Modulation of microbial community dynamics by spatial partitioning.


Microbial communities inhabit spatial architectures that divide a global environment into isolated or semi-isolated local environments, which leads to the partitioning of a microbial community into a collection of local communities. Despite its ubiquity and great interest in related processes, how and to what extent spatial partitioning affects the structures and dynamics of microbial communities are poorly understood. Using modeling and quantitative experiments with simple and complex microbial communities, we demonstrate that spatial partitioning modulates the community dynamics by altering the local interaction types and global interaction strength. Partitioning promotes the persistence of populations with negative interactions but suppresses those with positive interactions. For a community consisting of populations with both positive and negative interactions, an intermediate level of partitioning maximizes the overall diversity of the community. Our results reveal a general mechanism underlying the maintenance of microbial diversity and have implications for natural and engineered communities.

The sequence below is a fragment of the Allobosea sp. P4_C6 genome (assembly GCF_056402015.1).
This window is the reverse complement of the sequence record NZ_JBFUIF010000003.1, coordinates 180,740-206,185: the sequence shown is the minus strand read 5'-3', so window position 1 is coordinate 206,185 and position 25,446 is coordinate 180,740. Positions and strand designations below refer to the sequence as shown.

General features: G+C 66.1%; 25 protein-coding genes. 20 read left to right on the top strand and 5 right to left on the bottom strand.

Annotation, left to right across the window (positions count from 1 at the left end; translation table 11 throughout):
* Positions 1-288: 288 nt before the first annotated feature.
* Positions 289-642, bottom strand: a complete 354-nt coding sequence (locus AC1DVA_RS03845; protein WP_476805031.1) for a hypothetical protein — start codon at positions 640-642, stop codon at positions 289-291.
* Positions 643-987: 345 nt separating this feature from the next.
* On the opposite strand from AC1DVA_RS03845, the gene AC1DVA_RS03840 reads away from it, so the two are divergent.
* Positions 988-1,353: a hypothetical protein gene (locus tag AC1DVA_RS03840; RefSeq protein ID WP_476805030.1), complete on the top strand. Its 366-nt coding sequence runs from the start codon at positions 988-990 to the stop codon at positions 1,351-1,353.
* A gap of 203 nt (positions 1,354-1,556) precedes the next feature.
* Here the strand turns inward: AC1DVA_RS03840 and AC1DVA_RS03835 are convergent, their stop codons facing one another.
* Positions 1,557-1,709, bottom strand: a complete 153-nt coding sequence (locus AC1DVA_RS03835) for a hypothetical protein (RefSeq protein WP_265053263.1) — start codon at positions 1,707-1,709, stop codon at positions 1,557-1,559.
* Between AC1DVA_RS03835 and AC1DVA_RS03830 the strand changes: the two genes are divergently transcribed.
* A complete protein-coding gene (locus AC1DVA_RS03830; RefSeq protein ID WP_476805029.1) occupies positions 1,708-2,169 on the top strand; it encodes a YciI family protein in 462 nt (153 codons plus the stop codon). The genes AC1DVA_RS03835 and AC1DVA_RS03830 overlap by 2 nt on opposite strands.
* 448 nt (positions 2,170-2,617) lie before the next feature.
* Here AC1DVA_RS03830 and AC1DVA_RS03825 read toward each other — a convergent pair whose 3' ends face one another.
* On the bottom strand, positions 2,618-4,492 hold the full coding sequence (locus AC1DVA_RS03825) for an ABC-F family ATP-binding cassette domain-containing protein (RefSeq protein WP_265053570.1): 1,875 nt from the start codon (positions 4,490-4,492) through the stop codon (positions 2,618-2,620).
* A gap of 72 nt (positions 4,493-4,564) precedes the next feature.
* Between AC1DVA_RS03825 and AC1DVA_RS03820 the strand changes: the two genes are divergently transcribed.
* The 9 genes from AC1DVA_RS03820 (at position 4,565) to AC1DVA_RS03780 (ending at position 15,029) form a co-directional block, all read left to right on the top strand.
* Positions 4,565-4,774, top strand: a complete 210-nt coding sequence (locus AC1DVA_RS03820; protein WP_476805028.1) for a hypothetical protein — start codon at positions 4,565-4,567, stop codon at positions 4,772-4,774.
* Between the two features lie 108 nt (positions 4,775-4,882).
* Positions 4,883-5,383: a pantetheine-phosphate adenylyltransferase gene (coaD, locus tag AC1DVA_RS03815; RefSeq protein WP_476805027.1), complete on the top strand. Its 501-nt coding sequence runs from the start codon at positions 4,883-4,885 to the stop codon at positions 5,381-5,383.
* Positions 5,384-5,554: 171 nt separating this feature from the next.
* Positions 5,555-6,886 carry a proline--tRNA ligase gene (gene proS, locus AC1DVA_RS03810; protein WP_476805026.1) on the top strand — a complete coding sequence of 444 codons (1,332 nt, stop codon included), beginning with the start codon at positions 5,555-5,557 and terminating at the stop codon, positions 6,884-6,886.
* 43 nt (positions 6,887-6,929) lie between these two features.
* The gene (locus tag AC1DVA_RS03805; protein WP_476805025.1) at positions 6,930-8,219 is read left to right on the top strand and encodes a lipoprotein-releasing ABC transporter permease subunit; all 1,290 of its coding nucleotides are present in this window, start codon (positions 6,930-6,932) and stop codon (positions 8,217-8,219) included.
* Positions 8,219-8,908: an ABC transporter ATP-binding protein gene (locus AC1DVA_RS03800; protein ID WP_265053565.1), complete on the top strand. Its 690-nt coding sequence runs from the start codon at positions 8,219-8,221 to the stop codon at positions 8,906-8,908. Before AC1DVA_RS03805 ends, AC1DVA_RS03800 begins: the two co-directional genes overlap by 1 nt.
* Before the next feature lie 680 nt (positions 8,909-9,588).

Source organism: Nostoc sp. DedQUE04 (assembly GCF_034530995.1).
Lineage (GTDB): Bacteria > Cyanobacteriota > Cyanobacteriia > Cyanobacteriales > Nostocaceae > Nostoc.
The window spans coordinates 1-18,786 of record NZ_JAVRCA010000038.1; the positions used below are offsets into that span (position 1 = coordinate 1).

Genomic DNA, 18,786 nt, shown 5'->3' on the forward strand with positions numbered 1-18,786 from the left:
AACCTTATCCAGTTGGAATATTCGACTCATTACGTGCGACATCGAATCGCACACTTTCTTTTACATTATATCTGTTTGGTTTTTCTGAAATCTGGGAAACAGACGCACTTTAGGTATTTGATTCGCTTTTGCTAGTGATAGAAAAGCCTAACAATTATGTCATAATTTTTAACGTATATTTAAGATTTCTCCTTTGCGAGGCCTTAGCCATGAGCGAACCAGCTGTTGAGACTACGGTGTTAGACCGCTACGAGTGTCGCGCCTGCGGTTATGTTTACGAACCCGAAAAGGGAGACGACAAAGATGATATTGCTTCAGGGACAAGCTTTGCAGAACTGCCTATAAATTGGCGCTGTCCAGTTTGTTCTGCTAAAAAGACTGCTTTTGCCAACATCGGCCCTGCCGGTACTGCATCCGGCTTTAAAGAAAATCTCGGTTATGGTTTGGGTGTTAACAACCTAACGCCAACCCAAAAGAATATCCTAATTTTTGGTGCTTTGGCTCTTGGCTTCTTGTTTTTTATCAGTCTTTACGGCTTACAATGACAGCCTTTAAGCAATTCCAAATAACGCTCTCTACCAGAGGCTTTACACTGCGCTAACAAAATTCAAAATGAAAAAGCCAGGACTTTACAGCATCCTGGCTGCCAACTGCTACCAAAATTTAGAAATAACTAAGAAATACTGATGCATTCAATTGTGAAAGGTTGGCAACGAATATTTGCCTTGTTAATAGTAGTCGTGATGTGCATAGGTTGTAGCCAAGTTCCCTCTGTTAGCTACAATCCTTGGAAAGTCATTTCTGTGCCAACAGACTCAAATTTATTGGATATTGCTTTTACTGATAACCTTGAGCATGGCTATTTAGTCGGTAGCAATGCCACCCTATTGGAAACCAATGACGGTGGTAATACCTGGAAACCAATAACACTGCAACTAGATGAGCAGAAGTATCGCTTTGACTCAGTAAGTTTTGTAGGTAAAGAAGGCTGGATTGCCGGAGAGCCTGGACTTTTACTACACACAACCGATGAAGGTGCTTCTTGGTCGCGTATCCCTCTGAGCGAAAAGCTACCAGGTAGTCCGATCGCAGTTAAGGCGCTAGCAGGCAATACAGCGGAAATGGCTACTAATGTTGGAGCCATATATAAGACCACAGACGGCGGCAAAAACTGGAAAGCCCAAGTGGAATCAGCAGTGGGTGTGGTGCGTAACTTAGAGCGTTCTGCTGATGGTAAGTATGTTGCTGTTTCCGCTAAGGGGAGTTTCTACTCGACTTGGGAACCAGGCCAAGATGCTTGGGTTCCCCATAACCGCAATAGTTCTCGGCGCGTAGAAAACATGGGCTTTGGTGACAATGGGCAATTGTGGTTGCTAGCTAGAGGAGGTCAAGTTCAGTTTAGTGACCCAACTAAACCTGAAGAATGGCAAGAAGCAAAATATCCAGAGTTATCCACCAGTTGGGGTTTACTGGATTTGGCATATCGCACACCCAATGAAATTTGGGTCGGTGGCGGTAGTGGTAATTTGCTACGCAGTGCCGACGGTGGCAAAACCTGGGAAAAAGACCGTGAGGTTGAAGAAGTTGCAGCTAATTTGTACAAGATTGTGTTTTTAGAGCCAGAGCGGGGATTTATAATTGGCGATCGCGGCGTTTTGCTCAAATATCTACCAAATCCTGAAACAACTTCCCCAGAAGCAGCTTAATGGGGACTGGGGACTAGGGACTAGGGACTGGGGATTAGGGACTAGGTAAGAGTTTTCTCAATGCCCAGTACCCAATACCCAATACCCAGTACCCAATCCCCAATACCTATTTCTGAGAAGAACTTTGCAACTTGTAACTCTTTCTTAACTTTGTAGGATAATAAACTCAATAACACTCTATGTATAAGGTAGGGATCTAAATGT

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Publication Info

Wu, Feilun, Yuanchi Ha, Andrea Weiss, Meidi Wang, Jeffrey Letourneau, Shangying Wang, Nan Luo, Shuquan Huang, et al. (2022). Modulation of microbial community dynamics by spatial partitioning. Nature chemical biology, 18(4). pp. 394–402. 10.1038/s41589-021-00961-w Retrieved from

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Charlotte Lee

Scholar in Residence of Biology

Lawrence Anthony David

Associate Professor of Molecular Genetics and Microbiology

Lingchong You

Professor of Biomedical Engineering

The You lab uses a combination of mathematical modeling, machine learning, and quantitative experiments to elucidate principles underlying the dynamics of microbial communities in time and space and to control these dynamics for applications in computation, engineering, and medicine.

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